In 2019 I took a remote engineering role, motivated by a young family and a long commute.
Stepping away from a Software Management role, where I'd divided my time between technical leadership and people management, to a fully remote engineering role, was always going to require a change in mindset. Through this journey I've learned a few strategies which may be useful for others on the same path.
Separate your work space
I took a month off between jobs to build a home shed-office (pronounced 'shoffice'). This was the single best investment I made in the transition, it won't be feasible for everyone, but whatever your environment, consider this a sacred space that needs to be treated with respect:
- Keeping the space tidy, and clutter free.
- Educate others in the household to respect this space, this is where you will conduct yourself in a professional manner.
- Have an 'off switch', it can be closing a door, or packing away of equipment, but make sure you know what that ritual is, and repeat it.
Invest in audio visual
Regardless of how your company is distributed, stand-ups, company all hands, and 1-2-1's will likely feature the medium of video calls. How you appear and sound becomes an extension of your professional demeanour:
- Consider face on cameras, with support for HD.
- Simple lighting rigs will brighten dim spaces and improve streamed picture quality.
- Headphones with built in microphones will offer superior audio fidelity.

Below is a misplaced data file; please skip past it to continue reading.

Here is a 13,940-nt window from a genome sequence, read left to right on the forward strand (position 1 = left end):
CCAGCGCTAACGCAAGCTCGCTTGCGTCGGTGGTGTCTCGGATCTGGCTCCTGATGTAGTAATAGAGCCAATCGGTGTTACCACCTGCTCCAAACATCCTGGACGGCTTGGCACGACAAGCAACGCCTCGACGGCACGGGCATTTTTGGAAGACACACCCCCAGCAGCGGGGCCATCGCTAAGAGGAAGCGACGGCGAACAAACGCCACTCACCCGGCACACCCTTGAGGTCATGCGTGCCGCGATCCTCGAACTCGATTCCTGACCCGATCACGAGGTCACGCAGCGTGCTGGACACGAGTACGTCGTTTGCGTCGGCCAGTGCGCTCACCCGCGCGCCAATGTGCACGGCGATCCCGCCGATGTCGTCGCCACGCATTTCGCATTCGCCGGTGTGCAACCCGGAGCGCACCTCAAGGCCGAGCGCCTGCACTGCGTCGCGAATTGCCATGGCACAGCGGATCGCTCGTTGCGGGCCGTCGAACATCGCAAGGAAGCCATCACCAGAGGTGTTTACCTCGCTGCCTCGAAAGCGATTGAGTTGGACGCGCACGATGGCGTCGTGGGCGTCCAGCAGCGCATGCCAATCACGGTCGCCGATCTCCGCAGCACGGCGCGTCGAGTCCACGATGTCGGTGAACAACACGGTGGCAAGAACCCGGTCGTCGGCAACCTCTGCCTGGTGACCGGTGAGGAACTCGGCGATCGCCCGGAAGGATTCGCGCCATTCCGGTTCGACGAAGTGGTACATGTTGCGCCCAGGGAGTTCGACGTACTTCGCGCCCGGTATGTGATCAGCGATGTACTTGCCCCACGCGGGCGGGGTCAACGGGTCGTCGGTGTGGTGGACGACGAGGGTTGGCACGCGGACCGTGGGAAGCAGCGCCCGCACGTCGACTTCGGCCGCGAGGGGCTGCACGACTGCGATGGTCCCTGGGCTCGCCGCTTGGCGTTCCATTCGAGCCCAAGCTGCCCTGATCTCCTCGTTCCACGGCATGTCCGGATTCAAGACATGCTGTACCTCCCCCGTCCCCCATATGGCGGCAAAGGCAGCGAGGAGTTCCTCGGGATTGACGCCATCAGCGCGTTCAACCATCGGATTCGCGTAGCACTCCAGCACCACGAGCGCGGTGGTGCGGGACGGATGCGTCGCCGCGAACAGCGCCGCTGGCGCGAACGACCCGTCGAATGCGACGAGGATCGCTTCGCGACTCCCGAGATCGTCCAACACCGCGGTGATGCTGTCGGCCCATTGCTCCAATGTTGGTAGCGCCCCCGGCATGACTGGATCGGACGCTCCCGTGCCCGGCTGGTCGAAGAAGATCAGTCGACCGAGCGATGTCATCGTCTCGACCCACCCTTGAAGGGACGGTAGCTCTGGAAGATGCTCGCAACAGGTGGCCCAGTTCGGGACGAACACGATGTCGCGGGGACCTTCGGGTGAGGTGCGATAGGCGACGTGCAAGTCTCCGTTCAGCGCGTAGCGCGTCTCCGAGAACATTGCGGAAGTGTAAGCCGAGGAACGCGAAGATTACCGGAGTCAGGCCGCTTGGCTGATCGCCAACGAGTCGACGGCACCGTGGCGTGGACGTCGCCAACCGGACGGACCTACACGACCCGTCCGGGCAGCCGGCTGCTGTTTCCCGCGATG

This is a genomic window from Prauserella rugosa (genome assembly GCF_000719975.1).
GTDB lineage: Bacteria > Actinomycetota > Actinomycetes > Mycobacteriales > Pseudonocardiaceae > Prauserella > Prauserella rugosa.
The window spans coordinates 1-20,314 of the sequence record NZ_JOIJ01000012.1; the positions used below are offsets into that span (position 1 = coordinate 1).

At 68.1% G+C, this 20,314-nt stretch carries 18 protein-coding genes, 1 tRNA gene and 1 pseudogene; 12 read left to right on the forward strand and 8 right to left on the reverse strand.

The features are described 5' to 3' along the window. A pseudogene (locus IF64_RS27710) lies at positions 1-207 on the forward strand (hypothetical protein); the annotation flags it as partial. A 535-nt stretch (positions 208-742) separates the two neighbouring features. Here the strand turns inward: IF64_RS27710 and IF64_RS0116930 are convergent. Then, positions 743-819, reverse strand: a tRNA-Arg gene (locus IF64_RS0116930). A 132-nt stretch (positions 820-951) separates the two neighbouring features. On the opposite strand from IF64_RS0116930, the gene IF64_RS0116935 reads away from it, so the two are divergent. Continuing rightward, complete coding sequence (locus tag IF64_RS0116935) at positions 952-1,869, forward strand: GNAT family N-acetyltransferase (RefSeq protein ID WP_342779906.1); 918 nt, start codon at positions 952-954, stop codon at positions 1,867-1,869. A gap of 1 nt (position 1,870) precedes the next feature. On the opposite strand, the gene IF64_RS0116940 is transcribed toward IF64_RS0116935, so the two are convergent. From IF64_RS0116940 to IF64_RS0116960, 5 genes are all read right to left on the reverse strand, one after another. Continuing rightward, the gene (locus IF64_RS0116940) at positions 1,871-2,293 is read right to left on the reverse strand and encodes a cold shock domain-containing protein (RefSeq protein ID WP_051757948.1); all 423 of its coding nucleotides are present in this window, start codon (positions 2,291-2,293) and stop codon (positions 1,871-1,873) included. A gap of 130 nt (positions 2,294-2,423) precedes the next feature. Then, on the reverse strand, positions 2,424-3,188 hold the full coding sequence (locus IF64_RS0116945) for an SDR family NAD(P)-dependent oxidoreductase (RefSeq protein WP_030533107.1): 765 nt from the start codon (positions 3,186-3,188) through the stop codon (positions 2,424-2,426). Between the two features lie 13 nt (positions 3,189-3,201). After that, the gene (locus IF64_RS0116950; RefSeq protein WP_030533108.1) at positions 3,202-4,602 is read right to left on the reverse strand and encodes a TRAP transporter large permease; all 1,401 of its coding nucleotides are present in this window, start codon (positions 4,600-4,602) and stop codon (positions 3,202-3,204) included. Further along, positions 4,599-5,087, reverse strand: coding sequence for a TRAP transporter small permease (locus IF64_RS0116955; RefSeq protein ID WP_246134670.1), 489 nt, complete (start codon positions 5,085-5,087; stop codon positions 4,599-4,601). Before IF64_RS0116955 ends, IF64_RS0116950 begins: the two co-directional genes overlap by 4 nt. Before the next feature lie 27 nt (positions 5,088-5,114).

Balance over burnout
If you are fortunate enough to find a pursuit in life that you are passionate about, and create a set of favourable conditions to work in, it's very easy to get the balance wrong. I've spent most of my professional career fighting to get a balance that was right for me and those I love.
- The brain processes information sequentially, which is why context switching is so expensive. Plan in half day increments.
- The context switch must factor in breaks.
- Exercise is paramount to a healthy physical and mental relationship with work. Set yourself up for success, prepare your workout/gear in advance, then you only need execute on it, a context change lends itself to this.
Continuing the topic of mental health, even the most introvert among us need to socialise. The opportunities for this are reduced when we are not co-located, so seeking and creating these opportunities is important.
- Asking for help is one of the easiest ways to do this. Pair programming using collaboration tools bridges the gap.
- Daily standup in a remote environment will take longer, as it's not just about impediments and work in flight, it's an opportunity for people to share and connect.
- Creating features of your work week, such as workshops and lightening talks will also create conditions for people to share and discuss areas of expertise.